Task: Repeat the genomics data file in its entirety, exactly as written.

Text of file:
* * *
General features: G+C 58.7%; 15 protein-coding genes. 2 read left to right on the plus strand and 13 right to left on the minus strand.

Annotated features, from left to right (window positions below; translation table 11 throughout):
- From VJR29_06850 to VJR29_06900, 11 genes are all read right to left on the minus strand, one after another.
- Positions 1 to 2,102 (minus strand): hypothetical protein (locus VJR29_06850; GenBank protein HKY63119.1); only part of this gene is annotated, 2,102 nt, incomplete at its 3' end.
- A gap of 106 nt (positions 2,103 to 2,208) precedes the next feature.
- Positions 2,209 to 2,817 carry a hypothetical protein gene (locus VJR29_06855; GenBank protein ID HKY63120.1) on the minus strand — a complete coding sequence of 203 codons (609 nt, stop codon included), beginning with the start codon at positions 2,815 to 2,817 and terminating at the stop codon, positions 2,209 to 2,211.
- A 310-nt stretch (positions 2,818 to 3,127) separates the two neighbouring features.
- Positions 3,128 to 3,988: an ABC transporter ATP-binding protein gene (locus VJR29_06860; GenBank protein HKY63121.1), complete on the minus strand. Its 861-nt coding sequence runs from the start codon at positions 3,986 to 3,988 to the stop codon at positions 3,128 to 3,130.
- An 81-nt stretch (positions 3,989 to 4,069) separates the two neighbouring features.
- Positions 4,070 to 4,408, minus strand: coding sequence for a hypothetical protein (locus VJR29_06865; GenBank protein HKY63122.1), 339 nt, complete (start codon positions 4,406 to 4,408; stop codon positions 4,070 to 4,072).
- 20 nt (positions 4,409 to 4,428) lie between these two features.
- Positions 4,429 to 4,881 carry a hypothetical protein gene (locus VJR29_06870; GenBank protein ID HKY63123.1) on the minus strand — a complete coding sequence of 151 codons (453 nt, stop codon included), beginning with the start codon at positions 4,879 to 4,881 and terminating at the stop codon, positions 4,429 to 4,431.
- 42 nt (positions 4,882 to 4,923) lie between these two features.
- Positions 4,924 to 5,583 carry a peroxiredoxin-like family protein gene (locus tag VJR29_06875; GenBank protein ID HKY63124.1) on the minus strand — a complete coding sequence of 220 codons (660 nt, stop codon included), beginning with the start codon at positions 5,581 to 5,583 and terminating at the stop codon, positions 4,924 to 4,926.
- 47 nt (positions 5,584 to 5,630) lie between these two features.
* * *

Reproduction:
General features: G+C 58.7%; 15 protein-coding genes. 2 read left to right on the plus strand and 13 right to left on the minus strand.

Annotated features, from left to right (window positions below; translation table 11 throughout):
- From VJR29_06850 to VJR29_06900, 11 genes are all read right to left on the minus strand, one after another.
- Positions 1 to 2,102 (minus strand): hypothetical protein (locus VJR29_06850; GenBank protein HKY63119.1); only part of this gene is annotated, 2,102 nt, incomplete at its 3' end.
- A gap of 106 nt (positions 2,103 to 2,208) precedes the next feature.
- Positions 2,209 to 2,817 carry a hypothetical protein gene (locus VJR29_06855; GenBank protein ID HKY63120.1) on the minus strand — a complete coding sequence of 203 codons (609 nt, stop codon included), beginning with the start codon at positions 2,815 to 2,817 and terminating at the stop codon, positions 2,209 to 2,211.
- A 310-nt stretch (positions 2,818 to 3,127) separates the two neighbouring features.
- Positions 3,128 to 3,988: an ABC transporter ATP-binding protein gene (locus VJR29_06860; GenBank protein HKY63121.1), complete on the minus strand. Its 861-nt coding sequence runs from the start codon at positions 3,986 to 3,988 to the stop codon at positions 3,128 to 3,130.
- An 81-nt stretch (positions 3,989 to 4,069) separates the two neighbouring features.
- Positions 4,070 to 4,408, minus strand: coding sequence for a hypothetical protein (locus VJR29_06865; GenBank protein HKY63122.1), 339 nt, complete (start codon positions 4,406 to 4,408; stop codon positions 4,070 to 4,072).
- 20 nt (positions 4,409 to 4,428) lie between these two features.
- Positions 4,429 to 4,881 carry a hypothetical protein gene (locus VJR29_06870; GenBank protein ID HKY63123.1) on the minus strand — a complete coding sequence of 151 codons (453 nt, stop codon included), beginning with the start codon at positions 4,879 to 4,881 and terminating at the stop codon, positions 4,429 to 4,431.
- 42 nt (positions 4,882 to 4,923) lie between these two features.
- Positions 4,924 to 5,583 carry a peroxiredoxin-like family protein gene (locus tag VJR29_06875; GenBank protein ID HKY63124.1) on the minus strand — a complete coding sequence of 220 codons (660 nt, stop codon included), beginning with the start codon at positions 5,581 to 5,583 and terminating at the stop codon, positions 4,924 to 4,926.
- 47 nt (positions 5,584 to 5,630) lie between these two features.